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Aerospace Need help with numerical lifting line method!

  1. Jul 31, 2012 #1
    Dear all,

    I am following Warren F. Phillips' book "Mechanics of Flight" (2nd edition) and am trying to code the numerical lifting line method outlined by him starting on page 96 of Chapter 1.

    I will write the code in Matlab, but what is preventing me from doing so is a few variables within the said method which I am confused about how to find.

    Variable number one is dli, which is defined as the "directed differential vortex length vector"; the boundary of my knowledge of vector calculus is differentiating vectors. Now, the method does not require anything beyond that- but I do not know what the vortex length vector even is, and how one finds it.

    Question number two is about Newtons method. What is a relaxation factor?

    As I write my code, I might have more questions and I will probably ask them here. For now, I would appreciate your help in explaining to me what variable number one is/how it is found!

    For reference, variable number one is cited to come from Saffman 1992- I have the book, but cannot find anything on the variable in it (300+ pages, non-searchable format). The method itself is referenced to come from a more detailed account on it in Phillips and Snyder 2000.

    THANK YOU!
     
  2. jcsd
  3. Jul 31, 2012 #2
    I am not certain what the directed differential vortex length vector is and i do not have that book but here is what I think it might mean. When using the lifting line method you model the wing as a series of horseshoe vortices. Each horseshoe vortex is made up of 2 semi infinite vortex filaments and one finite vortex filament. I suspect that this variable represents the length and direction of the finite vortex element. Therefore it can be determined based on the geometry of the problem. If you show me the entire equation I may be able to help more.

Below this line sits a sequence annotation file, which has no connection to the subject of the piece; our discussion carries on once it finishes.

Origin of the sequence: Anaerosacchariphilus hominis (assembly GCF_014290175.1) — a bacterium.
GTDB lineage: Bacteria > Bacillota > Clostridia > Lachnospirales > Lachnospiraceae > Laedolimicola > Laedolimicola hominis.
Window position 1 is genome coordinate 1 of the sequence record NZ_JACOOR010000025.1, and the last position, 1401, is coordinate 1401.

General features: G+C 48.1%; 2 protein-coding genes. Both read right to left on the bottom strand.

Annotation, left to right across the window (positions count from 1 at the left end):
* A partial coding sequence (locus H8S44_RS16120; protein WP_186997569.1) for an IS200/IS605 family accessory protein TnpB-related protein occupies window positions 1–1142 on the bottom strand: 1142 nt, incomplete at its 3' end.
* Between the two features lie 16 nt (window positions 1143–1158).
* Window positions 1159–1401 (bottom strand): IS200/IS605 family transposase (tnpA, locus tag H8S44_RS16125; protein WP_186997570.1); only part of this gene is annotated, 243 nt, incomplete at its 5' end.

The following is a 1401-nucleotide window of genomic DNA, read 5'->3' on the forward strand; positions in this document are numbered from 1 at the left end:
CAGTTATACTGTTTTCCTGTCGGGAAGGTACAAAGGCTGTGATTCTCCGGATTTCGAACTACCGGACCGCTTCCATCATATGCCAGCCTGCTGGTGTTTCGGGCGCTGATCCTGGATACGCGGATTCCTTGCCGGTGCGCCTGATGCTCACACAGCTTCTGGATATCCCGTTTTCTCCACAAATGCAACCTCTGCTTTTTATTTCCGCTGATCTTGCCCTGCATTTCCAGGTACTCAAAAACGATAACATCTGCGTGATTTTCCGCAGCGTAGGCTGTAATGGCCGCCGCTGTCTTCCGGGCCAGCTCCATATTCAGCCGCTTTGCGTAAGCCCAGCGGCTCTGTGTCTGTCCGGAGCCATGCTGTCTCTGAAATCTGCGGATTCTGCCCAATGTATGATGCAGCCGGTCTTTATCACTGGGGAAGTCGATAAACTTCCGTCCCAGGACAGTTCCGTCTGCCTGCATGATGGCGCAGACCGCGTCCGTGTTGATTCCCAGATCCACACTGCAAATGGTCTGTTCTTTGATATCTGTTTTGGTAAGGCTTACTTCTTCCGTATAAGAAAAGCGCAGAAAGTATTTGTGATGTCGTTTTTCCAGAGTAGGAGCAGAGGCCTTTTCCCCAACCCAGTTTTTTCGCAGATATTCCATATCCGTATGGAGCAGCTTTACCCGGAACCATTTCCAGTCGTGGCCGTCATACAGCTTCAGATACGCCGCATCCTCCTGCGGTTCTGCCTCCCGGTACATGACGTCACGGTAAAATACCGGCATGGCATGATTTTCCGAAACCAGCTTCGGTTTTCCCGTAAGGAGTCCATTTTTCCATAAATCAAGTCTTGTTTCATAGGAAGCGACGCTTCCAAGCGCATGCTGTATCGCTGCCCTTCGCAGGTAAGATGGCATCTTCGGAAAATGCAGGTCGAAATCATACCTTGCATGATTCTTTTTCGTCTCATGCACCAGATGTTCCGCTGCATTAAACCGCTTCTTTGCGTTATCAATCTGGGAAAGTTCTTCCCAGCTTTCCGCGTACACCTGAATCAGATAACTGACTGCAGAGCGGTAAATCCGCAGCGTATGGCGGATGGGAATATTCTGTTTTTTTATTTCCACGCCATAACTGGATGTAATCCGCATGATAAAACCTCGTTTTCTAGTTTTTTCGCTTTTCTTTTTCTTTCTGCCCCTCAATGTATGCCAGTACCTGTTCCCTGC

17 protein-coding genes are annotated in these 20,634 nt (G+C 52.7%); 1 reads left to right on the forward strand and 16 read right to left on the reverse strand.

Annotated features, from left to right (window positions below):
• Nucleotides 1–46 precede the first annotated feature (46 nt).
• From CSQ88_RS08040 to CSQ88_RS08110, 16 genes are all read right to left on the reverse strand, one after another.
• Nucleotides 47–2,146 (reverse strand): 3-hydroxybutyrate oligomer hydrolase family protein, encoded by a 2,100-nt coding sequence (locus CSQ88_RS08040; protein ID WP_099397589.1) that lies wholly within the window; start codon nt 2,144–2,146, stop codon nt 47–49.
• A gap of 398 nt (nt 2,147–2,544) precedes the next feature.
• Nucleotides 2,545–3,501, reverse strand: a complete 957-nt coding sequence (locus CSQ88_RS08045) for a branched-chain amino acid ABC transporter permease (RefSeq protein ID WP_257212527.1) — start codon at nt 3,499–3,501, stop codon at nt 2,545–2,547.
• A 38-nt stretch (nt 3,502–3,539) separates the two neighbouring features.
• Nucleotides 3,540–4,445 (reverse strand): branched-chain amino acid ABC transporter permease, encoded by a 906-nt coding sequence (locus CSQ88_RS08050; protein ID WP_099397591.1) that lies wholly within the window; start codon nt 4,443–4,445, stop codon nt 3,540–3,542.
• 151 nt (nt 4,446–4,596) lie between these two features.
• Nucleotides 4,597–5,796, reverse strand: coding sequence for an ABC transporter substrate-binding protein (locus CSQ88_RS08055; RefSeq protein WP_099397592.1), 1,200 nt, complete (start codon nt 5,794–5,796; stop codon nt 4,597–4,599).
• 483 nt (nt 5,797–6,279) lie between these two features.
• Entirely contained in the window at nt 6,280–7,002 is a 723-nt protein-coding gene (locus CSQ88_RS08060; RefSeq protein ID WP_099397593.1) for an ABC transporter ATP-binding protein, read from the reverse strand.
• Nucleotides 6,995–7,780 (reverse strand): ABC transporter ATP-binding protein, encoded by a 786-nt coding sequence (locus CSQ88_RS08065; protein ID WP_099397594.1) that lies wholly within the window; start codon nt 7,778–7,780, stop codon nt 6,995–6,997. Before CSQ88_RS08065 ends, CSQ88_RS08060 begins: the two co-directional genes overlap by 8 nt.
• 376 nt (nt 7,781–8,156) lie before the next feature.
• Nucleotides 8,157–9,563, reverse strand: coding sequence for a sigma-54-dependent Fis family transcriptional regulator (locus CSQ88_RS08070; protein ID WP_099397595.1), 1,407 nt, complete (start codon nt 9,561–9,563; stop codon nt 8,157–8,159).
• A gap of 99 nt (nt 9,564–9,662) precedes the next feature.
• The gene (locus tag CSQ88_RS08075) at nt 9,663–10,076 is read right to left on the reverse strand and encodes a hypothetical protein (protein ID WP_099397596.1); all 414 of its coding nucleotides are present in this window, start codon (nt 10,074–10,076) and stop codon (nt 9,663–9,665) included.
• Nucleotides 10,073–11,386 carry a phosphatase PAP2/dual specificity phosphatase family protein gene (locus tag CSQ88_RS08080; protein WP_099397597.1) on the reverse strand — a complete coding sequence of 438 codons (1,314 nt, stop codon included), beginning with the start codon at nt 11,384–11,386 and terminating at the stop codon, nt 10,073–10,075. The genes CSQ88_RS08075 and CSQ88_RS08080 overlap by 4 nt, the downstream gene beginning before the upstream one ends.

Unfortunately I can't help with the relaxation factor.
     
  4. Aug 1, 2012 #3
    Hi randomguy!

    Thank you for the response; I think you have set me on the right track.

    However!

    I am only familiar with differentiating vectors which have a variable in them; e.g. the derivative of [t; 2t2; 3t] will be [1; 4t; 3]. Where are the variables in the directed differential vortex length vector? I understand the vortex length vector as the difference of the position vectors of the two nodes of the bound segment running along the quarter-chord of the wing- so then how do you differentiate it? And what does 'directed' mean?

    If you have access, the paper on the numerical lifting line method is called 'Modern adaptation of Prantl's classical lifting-line theory' by Phillips and Snyder/2000/AIAA Journal of Aircraft issue #4.

    Waiting for a reply! :)
     
  5. Aug 1, 2012 #4

    hotvette

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    Homework Helper

    I think it refers to adding less than the full correction value. Newton's method is iterative where the new estimate is the old estimate plus a correction value:

    xn+1 = xn + α*Δxn

    Alpha is the relaxation factor. Nominally it has a value of 1 so often isn't shown. But, it can be less (or greater) than 1.
     
  6. Oct 2, 2012 #5
    The differential length vector is the part of the horseshoe vortex that is bound to the lifting surface, exactly what RandomGuy88 said. This vector will not be defined by a formula that you take the derivative of, it is just a vector connecting two points. To do Phillips method you choose n points which span the wing to be the "nodes", these are usually along the quarter-chord. You also choose n-1 "control points", 1 in between each successive pair of nodes. There will then be n differential length vectors connecting the nodes on either side of each control point. You don't need to take the derivative of anything, you just choose where the nodes go (you should eventually use the cosine distribution Phillips describes but for now just make them equally spaced along the quarter-chord from wing-tip to wing-tip) and then you can easily calculate these "differential" vectors.
     
    Last edited: Oct 2, 2012
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